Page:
Before the Red Wedding, or the Purple Wedding, or any of the other surprise deaths in HBO's "Game of Thrones," there was Ned Stark losing his head in Season 1. The loss of Sean Bean's Stark patriarch set the bar for a series that quickly gained a reputation for its willingness to off its own stars. That might make Bean the perfect person to weigh on in the whole Jon Snow (Kit Harrington) controversy. Unfortunately, what the actor had to say about the big Season 5 cliffhanger does not bode well for the ill-fated Lord Commander. 

At a U.K. press conference Monday for Bean's ITV Encore series "The Frankenstein Chronicles," the English actor was asked if he thought Snow could have survived that mutinous stabbing in the "Game of Thrones" Season 5 finale. 

"It kind of didn't look like it, I have to admit, but who knows," said Bean, according to Daily Express. "Anything could happen. I guess that's the big question. It used to be: 'Who's Jon Snow's dad?' Now it's: 'Is Jon Snow really dead?' But I think he probably is. What do I know?"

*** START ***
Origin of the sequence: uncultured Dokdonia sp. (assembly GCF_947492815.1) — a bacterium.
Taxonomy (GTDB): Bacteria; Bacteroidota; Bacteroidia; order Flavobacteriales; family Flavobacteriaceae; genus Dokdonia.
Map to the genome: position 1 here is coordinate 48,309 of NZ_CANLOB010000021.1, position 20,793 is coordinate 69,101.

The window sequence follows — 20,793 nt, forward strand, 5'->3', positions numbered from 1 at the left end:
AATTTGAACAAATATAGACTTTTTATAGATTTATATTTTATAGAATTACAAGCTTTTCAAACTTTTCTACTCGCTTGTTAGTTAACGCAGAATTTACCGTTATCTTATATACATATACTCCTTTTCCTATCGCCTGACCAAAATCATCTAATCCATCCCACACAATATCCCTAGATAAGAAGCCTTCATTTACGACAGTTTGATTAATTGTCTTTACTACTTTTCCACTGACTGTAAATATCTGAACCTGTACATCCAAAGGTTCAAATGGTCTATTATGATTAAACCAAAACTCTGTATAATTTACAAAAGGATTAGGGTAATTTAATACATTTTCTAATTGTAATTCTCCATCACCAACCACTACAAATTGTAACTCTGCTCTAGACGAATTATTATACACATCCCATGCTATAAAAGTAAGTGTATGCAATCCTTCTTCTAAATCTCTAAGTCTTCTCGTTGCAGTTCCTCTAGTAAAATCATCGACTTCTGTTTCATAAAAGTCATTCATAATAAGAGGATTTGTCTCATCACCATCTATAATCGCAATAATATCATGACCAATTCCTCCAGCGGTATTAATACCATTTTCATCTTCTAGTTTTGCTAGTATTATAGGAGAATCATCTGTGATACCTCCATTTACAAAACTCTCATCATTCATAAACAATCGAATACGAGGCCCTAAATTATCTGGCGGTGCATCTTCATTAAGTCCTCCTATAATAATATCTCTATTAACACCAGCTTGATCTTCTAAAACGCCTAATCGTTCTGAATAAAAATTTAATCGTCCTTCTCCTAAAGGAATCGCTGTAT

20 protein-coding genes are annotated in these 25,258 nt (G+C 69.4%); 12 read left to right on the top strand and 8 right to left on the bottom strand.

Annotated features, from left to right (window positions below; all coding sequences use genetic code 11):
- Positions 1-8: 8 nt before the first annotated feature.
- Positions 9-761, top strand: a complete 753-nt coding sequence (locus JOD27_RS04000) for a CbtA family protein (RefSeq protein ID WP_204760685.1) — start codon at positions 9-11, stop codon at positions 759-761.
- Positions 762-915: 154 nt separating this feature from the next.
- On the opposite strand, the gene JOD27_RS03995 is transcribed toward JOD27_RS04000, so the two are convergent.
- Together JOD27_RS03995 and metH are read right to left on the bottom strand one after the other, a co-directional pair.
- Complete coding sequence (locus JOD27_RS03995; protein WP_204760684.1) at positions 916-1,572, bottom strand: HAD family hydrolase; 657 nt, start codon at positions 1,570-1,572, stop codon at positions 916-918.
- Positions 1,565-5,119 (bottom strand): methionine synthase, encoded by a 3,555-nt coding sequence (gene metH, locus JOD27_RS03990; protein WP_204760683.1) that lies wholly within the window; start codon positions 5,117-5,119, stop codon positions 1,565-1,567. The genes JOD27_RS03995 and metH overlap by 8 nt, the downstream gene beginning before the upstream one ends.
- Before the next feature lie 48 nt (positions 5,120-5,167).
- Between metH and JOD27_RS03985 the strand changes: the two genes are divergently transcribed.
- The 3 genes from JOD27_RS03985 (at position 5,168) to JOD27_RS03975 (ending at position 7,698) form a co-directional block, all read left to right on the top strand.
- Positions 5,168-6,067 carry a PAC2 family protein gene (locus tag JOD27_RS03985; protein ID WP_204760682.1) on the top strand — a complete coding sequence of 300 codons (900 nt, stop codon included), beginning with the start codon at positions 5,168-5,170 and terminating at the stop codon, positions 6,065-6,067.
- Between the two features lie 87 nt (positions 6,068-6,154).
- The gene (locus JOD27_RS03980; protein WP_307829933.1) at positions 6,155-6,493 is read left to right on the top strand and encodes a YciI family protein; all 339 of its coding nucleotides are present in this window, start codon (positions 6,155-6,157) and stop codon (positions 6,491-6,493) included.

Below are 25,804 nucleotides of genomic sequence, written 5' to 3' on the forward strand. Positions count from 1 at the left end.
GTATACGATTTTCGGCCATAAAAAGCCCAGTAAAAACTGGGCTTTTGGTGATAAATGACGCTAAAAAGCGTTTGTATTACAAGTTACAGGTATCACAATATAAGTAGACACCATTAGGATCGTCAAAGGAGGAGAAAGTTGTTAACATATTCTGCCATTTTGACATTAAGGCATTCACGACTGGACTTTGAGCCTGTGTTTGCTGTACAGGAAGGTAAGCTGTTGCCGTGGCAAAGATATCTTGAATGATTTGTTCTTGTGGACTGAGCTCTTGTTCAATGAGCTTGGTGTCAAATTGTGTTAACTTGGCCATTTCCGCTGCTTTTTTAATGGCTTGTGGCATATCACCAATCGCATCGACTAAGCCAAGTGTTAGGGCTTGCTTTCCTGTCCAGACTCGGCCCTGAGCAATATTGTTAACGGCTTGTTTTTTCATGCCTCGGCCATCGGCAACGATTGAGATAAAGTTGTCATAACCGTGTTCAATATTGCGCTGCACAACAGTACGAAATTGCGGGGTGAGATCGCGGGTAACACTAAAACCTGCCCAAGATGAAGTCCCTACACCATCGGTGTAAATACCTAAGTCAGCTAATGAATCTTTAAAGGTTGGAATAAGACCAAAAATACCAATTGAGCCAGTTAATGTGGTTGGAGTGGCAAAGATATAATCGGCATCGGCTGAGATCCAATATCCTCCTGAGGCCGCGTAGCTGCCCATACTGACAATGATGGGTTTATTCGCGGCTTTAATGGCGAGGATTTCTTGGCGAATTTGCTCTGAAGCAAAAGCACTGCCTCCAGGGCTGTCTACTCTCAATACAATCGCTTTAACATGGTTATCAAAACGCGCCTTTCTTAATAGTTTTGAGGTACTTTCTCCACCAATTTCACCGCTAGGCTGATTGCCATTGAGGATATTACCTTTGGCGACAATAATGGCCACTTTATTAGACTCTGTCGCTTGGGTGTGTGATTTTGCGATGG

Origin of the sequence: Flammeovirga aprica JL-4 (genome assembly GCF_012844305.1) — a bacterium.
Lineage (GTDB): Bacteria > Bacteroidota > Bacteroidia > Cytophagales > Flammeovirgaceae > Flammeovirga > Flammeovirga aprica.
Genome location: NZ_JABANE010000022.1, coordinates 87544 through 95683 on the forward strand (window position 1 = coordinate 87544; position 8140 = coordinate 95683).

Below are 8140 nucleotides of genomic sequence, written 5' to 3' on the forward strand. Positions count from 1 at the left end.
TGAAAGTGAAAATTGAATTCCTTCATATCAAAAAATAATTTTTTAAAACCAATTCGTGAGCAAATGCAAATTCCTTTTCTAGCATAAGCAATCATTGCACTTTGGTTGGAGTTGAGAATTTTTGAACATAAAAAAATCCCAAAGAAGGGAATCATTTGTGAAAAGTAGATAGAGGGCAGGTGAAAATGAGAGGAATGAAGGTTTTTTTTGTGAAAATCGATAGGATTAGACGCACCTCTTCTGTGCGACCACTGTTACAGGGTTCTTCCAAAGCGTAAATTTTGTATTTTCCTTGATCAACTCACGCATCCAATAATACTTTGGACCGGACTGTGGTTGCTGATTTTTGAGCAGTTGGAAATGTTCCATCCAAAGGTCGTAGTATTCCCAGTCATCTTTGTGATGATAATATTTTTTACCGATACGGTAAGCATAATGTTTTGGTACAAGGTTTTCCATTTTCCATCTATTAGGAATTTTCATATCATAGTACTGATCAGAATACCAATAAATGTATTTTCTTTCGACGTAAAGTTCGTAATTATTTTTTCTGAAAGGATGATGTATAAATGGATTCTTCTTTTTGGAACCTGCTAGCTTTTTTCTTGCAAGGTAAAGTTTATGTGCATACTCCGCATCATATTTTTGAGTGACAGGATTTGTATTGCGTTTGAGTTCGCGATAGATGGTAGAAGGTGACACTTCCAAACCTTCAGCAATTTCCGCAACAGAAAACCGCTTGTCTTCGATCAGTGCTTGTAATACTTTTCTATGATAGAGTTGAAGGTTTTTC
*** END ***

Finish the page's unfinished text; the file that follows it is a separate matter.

That echoes comments by series stars Emilia Clarke, Maisie Williams, and even Carice Van Houten -- Van Houten plays Melisandre, a character central to many of the "Jon Snow is alive" theories -- who have all sounded pretty pessimistic about any Jon Snow revival. However, actor Kit Harrington has been spotted on the Season 6 set, even appearing to be in costume with his trademark long hair. 

Interestingly enough, Ned Stark, Bean's character is coming back next season, even if Snow is not. In August it was revealed that "Game of Thrones" had tapped 13-year old Sebastian Croft to fill Sean Bean’s big shoes in the role of a young Ned Stark in a Season 6 flashback scene. The scene will feature a sparring session between Stark and an older boy. Perhaps the scene will hold some clues to the parentage of Jon Snow. It has long been rumored among fans that Rhaegar Targaryen and Lyanna Stark are the late-Night’s Watch Lord Commander’s true parents, not Ned Stark and an unknown prostitute. The death (and possible return) of Jon Snow could present an opportunity for the show to either confirm or debunk the popular “R+L=J” theory.

"Game of Thrones" Season 6 will premiere in Spring 2016 on HBO.